Illustrated in FIG. 12 is a process 800 for forming an annular pipe coupling assembly that will create a fluid-tight connection between two sections of piping or over a leak in a single section of piping. At 810, granules of a first durometer material are heated to form a first resin material. At 812, granules of a second durometer material are heated to form a second resin material. At 814, the first resin material is advanced into a first mold cavity. At 816, a second resin material is advanced into a second mold cavity for bonding with the first resin to form an annular pipe coupling embodied in the present disclosure.

FIGS. 13A and 13B illustrate another example embodiment of an annular pipe coupling assembly 900 that provides a fluid-tight connection between two sections of piping. In the illustrated embodiment of FIGS. 13A and 13B, the pipe coupling assembly is constructed and functions as a P-Trap for residential applications.

The annular body 20 in the exemplary embodiment of the pipe coupling assembly 900 comprises a plurality of elastomeric materials unitarily formed by extruding or molding operations. In the illustrated embodiment, the pipe coupling assembly 900 is preferably formed from a two-shot molding process, having a first durometer material molded to a second and different durometer material. The unitary annular body 20 comprises first and second radial portions, 902 and 904, respectively. The radial sections 902 and 904 extend to linear sections 906. Openings 908 are located at the ends of the linear sections 906 and are designed to form a fluid-tight connection between two pipes sections. In residential applications, the openings 908 may attach to pipe sections extending from a sink or wall.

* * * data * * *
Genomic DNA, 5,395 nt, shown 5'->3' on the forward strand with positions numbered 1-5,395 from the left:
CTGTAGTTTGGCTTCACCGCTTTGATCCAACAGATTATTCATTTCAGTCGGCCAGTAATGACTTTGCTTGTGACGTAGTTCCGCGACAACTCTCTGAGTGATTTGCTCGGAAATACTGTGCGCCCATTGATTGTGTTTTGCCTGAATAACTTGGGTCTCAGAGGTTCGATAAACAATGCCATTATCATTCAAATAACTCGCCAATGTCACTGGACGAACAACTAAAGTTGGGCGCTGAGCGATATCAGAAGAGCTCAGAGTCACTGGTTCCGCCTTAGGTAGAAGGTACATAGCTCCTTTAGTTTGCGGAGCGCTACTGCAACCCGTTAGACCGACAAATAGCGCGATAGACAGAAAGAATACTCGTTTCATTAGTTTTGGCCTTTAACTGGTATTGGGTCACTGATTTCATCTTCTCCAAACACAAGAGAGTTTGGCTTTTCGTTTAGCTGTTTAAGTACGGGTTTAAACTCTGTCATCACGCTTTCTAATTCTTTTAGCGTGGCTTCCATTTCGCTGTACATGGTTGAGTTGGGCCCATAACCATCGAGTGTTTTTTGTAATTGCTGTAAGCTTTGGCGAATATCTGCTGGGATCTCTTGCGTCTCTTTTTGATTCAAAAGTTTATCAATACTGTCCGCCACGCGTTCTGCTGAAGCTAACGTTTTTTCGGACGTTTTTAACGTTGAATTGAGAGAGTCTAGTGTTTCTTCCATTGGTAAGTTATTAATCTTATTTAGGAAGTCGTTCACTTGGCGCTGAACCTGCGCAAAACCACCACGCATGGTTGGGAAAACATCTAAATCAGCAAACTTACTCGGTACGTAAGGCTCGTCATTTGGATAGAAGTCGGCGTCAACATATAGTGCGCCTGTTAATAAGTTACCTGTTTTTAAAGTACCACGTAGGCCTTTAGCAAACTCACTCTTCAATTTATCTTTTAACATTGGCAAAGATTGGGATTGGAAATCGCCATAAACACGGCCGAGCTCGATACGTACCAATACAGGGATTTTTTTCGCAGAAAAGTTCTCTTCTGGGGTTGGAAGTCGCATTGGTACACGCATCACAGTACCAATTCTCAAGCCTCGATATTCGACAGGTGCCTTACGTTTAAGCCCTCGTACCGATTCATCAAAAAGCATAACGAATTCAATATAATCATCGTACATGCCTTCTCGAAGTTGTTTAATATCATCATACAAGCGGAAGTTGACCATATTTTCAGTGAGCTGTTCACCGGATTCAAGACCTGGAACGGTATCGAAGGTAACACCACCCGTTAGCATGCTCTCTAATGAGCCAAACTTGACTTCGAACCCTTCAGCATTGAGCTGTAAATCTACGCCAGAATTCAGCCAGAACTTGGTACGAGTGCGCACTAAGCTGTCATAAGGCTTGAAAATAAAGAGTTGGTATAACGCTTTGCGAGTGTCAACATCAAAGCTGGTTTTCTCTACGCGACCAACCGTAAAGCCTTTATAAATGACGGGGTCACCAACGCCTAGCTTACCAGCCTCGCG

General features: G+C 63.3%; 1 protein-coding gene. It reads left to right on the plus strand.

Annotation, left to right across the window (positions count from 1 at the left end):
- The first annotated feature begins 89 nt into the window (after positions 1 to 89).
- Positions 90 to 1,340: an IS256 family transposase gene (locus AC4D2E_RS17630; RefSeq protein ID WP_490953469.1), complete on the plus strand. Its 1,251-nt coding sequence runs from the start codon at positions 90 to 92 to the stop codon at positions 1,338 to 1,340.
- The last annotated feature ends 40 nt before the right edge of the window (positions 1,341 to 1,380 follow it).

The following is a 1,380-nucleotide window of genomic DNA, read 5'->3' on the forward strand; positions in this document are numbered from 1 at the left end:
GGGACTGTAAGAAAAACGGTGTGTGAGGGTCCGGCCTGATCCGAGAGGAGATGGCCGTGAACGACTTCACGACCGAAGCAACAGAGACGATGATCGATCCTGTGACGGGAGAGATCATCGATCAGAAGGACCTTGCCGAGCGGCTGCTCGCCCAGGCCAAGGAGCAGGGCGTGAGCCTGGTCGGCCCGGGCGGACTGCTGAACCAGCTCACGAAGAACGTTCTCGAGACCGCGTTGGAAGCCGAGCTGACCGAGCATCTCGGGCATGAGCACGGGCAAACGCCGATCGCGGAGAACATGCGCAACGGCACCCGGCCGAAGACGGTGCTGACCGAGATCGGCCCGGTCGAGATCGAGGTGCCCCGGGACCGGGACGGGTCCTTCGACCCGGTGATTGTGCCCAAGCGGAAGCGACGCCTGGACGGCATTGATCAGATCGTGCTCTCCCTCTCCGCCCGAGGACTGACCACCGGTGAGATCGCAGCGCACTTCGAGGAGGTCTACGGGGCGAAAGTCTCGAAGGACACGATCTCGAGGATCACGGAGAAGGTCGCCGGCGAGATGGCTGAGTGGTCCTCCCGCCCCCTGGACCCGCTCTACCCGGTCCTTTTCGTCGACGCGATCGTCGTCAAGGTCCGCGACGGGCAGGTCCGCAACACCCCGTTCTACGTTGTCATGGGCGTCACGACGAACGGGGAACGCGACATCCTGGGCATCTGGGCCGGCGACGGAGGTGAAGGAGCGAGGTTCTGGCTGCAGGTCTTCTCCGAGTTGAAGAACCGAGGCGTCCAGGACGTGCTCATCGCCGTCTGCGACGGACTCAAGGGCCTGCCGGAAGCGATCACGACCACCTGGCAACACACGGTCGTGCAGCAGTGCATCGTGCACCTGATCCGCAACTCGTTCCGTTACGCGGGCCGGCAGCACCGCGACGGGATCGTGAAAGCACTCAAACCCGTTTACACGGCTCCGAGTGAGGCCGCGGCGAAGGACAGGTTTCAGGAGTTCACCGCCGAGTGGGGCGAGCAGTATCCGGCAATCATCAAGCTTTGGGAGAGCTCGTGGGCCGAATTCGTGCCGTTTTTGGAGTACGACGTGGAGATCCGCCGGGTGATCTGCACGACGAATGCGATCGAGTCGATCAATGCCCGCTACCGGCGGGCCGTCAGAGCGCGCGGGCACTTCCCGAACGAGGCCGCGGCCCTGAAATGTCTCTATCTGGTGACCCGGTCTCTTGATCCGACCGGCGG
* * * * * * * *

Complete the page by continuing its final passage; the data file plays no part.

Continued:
FIG. 13B illustrates a cross-sectional view of one of two end assemblies 910 of the annular pipe coupling assembly 900. Each end assembly 910 includes an end portion 912 that extends from the opening 908 to reinforcing a reinforcing section 57. The reinforcing section 57 is integrally formed with the end portions 912 and annular body 20. The end portions 912, reinforcing sections, and body 20 have a durometer ranging between 35-50 on a Shore D scale and preferably a Shore D value of approximately 40. It is noted that any material having such relative hardness and flexibility capable of handling the water pressure to prevent stretching or ballooning of the body, reinforcing sections 57, and end portions 912 can be used, and examples of suitable materials include High Density Polyethylene (“HDPE”) and rigid polypropylene plastic.

The pipe coupling assembly 900 further comprises body clamping structures 26 and 28 positioned within securing stations 914. In one embodiment, the body clamping structures 26 and 28 comprise an attachment assembly 30, as illustrated in FIG. 5. The attachment assembly 30 includes a circular strap 32 for securing the annular body 20 over the respective pipe sections (not shown) that engage the coupling assembly 900 during installation by locking together first and second ends 32a and 32b, respectively. While the attachment assembly 30 illustrates one embodiment for securing straps 32 over the annular body 20, other types of clamps, such as tie wraps, hose clamps, lever or toggle clamps, and the like, could also be used without departing from the spirit and scope of the claimed invention. Further, the clamping structures 26 and 28 in the exemplary embodiment of FIG. 13A are composed of steel, but could also be made from nylon, fiberglass, or plastic.